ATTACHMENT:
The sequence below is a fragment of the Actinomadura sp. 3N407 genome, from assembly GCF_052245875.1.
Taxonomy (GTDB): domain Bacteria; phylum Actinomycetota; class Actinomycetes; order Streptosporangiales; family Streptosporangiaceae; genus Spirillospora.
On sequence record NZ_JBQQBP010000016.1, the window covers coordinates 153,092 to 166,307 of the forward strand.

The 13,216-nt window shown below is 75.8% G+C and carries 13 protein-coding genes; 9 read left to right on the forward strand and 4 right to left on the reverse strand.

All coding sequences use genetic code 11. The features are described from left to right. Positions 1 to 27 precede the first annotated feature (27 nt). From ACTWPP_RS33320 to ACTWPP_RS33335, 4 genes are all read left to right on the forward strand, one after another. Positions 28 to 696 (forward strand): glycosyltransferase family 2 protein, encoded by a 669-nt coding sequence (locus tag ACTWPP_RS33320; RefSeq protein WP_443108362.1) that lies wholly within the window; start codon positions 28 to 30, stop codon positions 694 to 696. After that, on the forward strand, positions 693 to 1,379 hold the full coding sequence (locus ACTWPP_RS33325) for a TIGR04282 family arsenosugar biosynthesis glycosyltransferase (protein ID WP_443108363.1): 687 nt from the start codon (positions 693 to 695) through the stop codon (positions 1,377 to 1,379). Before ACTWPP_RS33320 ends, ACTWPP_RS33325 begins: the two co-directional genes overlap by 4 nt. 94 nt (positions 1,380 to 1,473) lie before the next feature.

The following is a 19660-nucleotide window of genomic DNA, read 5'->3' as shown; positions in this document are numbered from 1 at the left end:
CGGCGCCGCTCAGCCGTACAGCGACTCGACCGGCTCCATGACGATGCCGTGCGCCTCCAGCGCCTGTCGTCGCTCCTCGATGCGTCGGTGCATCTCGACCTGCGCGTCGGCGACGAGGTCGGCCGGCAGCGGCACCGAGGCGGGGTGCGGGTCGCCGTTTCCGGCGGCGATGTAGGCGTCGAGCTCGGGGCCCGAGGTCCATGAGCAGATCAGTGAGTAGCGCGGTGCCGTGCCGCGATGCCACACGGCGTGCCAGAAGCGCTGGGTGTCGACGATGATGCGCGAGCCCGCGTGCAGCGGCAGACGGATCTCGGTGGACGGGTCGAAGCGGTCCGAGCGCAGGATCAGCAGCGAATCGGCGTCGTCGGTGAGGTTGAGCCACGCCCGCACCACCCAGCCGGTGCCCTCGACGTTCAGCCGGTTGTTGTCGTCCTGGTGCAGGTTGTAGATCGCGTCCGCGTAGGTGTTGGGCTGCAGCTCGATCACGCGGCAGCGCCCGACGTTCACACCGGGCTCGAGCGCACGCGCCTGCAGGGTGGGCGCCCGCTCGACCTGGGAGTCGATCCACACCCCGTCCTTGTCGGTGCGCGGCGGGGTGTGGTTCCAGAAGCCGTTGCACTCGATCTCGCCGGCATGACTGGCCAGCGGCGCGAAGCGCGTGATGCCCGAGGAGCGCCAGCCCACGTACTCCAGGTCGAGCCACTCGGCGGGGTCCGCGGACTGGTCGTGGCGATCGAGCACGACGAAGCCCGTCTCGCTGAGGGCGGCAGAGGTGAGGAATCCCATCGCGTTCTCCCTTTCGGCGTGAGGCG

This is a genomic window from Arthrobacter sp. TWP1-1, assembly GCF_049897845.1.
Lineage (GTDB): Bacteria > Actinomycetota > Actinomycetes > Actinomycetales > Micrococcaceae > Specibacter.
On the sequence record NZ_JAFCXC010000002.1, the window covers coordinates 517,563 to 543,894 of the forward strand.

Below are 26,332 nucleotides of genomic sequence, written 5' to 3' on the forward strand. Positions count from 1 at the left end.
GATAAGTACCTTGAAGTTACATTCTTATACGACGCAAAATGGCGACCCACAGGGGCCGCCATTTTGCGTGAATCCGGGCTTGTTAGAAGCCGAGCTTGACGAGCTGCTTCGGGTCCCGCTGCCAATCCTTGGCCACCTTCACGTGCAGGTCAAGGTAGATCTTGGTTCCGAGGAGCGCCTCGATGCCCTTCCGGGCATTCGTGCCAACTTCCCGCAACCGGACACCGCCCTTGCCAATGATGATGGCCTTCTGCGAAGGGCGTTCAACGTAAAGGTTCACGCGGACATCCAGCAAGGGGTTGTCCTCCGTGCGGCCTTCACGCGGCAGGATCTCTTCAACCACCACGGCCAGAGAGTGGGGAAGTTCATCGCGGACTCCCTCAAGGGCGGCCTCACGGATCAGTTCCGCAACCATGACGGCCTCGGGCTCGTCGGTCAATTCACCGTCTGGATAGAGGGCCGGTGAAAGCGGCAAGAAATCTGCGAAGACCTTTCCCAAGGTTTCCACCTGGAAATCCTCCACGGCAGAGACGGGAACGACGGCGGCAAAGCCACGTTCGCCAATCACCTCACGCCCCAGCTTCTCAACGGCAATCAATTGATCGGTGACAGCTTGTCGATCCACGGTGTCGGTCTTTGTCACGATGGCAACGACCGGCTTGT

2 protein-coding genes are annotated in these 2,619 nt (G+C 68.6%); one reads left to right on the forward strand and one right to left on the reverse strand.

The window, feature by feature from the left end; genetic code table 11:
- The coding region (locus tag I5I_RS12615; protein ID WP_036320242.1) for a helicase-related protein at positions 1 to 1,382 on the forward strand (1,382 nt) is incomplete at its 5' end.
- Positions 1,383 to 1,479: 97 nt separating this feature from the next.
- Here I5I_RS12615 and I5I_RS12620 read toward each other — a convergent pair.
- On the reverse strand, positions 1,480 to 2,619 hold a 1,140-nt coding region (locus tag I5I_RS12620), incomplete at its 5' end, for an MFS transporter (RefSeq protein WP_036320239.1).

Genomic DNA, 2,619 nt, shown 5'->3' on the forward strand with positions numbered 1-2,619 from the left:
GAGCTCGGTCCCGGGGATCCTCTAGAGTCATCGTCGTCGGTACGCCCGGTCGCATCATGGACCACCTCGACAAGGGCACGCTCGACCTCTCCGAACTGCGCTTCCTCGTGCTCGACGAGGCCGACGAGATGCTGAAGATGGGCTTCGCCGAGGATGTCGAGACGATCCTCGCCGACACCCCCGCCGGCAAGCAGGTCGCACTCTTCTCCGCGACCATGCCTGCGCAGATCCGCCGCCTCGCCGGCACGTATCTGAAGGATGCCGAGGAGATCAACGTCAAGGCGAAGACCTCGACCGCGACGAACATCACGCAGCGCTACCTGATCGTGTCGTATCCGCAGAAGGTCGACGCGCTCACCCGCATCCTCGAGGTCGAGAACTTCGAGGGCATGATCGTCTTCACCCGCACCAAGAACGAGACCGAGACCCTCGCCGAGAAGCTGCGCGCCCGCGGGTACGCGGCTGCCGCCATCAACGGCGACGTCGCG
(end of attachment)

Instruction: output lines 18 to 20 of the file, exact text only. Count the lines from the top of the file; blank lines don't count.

- On the reverse strand, positions 1,480 to 2,619 hold a 1,140-nt coding region (locus tag I5I_RS12620), incomplete at its 5' end, for an MFS transporter (RefSeq protein WP_036320239.1).

Genomic DNA, 2,619 nt, shown 5'->3' on the forward strand with positions numbered 1-2,619 from the left:
GAGCTCGGTCCCGGGGATCCTCTAGAGTCATCGTCGTCGGTACGCCCGGTCGCATCATGGACCACCTCGACAAGGGCACGCTCGACCTCTCCGAACTGCGCTTCCTCGTGCTCGACGAGGCCGACGAGATGCTGAAGATGGGCTTCGCCGAGGATGTCGAGACGATCCTCGCCGACACCCCCGCCGGCAAGCAGGTCGCACTCTTCTCCGCGACCATGCCTGCGCAGATCCGCCGCCTCGCCGGCACGTATCTGAAGGATGCCGAGGAGATCAACGTCAAGGCGAAGACCTCGACCGCGACGAACATCACGCAGCGCTACCTGATCGTGTCGTATCCGCAGAAGGTCGACGCGCTCACCCGCATCCTCGAGGTCGAGAACTTCGAGGGCATGATCGTCTTCACCCGCACCAAGAACGAGACCGAGACCCTCGCCGAGAAGCTGCGCGCCCGCGGGTACGCGGCTGCCGCCATCAACGGCGACGTCGCG